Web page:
Card used natural experiments to study a variety of other important policy questions. For example, the cartoon model of old-school economics said that immigrants lowered native-born workers' wages. But, in a 1990 study, Card analyzed what happened to the labor market in Miami after 1980, when Fidel Castro allowed thousands to leave Cuba and move to the United States. It was known as the Mariel boatlift, and, if you've ever seen the movie Scarface, you're familiar with the boatlift. It's how Tony Montana comes to the United States. Anyways, Card found that the large influx of immigrants "had virtually no effect on the wage rates of less-skilled non-Cuban workers." His work invigorated more research efforts on the topic and helped a generation of economists and policymakers reevaluate the costs and benefits of immigration.

Eva Mörk, a member of the Prize Committee for the Alfred Nobel Memorial Prize in Economic Sciences, told the press on Monday that Card, Angrist, and Imbens "have revolutionized empirical work in economics. They have shown that it's indeed possible to answer important questions even when it's not possible to conduct randomized experiments."

Speaking Monday morning on a video call with UC Berkeley administrators, David Card thanked his former doctoral thesis advisor and current collaborator, Orley Ashenfelter, for pioneering the "revolutionary change in the way economists do research" and leading the way for his work. Ashenfelter is an economist at Princeton University. As head of Princeton's influential Industrial Relations Section, which funds economics research, Ashenfelter supervised not only Card but also Joshua Angrist on their doctoral theses. Two former students getting the Nobel prize in one day. Not bad, Orley. We called him up to see if we could convince him to supervise our work at Planet Money. We settled for an interview.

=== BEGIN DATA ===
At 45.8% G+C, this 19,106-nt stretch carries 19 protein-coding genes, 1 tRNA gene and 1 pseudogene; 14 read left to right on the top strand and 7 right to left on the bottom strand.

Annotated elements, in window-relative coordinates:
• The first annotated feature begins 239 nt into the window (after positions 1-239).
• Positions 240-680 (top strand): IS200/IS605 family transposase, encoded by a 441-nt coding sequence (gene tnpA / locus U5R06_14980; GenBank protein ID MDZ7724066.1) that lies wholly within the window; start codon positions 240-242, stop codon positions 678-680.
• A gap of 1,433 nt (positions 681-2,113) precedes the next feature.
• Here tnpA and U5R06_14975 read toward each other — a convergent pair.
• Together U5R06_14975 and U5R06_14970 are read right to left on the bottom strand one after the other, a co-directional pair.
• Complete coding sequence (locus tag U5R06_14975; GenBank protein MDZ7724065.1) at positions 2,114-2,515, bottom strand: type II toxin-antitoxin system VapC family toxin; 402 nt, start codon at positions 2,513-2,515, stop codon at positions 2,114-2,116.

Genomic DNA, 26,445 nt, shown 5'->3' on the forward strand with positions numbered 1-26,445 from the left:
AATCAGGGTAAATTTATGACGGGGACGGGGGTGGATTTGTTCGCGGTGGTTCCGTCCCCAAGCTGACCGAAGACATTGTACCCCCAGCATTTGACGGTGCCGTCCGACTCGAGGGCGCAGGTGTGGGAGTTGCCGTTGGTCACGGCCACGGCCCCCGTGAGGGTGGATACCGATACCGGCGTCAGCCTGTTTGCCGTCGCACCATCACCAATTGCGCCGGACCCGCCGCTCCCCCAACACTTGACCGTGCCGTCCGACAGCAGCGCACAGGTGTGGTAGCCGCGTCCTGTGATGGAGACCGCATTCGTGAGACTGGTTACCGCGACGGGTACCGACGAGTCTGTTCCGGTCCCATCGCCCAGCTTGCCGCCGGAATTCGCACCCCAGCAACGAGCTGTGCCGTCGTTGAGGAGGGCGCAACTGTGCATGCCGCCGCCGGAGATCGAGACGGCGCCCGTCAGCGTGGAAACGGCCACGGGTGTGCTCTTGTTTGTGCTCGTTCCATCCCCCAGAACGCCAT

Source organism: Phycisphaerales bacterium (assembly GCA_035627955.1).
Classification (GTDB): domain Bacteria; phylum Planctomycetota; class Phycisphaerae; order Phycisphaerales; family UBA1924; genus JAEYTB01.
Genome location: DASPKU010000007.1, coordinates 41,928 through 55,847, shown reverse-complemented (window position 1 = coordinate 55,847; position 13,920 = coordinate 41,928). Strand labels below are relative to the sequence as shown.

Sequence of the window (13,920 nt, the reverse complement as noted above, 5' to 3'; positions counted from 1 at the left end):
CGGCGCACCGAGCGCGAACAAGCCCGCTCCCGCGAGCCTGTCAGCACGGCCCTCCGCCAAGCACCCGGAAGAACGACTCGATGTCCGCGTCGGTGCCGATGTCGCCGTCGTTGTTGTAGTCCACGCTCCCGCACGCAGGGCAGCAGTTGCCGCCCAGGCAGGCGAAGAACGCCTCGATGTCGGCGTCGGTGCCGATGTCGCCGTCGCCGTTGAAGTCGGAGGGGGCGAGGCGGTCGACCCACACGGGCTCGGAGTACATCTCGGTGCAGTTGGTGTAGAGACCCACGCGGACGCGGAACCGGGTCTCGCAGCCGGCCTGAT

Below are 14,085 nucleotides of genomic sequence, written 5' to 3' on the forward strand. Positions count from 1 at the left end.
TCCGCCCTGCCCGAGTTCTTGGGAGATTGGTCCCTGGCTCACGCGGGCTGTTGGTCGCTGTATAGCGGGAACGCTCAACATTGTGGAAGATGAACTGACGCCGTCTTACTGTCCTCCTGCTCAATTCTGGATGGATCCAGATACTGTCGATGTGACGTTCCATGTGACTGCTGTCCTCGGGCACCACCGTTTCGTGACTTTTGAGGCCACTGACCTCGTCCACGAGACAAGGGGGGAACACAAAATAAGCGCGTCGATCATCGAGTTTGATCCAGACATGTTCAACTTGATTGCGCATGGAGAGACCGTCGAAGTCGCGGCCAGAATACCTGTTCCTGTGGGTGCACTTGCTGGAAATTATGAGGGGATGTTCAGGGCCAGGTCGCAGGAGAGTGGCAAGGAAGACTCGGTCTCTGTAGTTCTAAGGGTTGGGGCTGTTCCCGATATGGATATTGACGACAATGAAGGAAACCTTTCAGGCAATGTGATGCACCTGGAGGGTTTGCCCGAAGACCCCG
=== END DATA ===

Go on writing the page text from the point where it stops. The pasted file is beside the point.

"If you look at papers in economics journals these days, they are heavily influenced by the kind of work that these Nobel prize winners pioneered," Ashenfelter says.

Ashenfelter continues to have a working relationship with Card and Angrist, and he was excited for his former students. And he was also excited for his brand of evidence-based economics. This is the second award to go to researchers focused on getting experimental evidence to answer big questions. In 2019, Esther Duflo, Abhijit Banerjee, and Michael Kremer, pioneers in using randomized experiments in development economics, shared a prize for "their experimental approach to alleviating global poverty."

"It's a nice thing because the Nobel committee has been fixated on economic theory for so long, and now this is the second prize awarded for how economic analysis is now primarily done," Ashenfelter says. "Most economic analysis nowadays is applied and empirical."

The sad part about the Nobel Prize is, for whatever reason, it's not awarded posthumously. Alan Krueger, who died in 2019, would have surely shared the prize had he lived. But we don't need an official prize to also recognize his role in the revolution.

Copyright 2021 NPR. To see more, visit https://www.npr.org.

Since 2018, Greg Rosalsky has been a writer and reporter at NPR's Planet Money.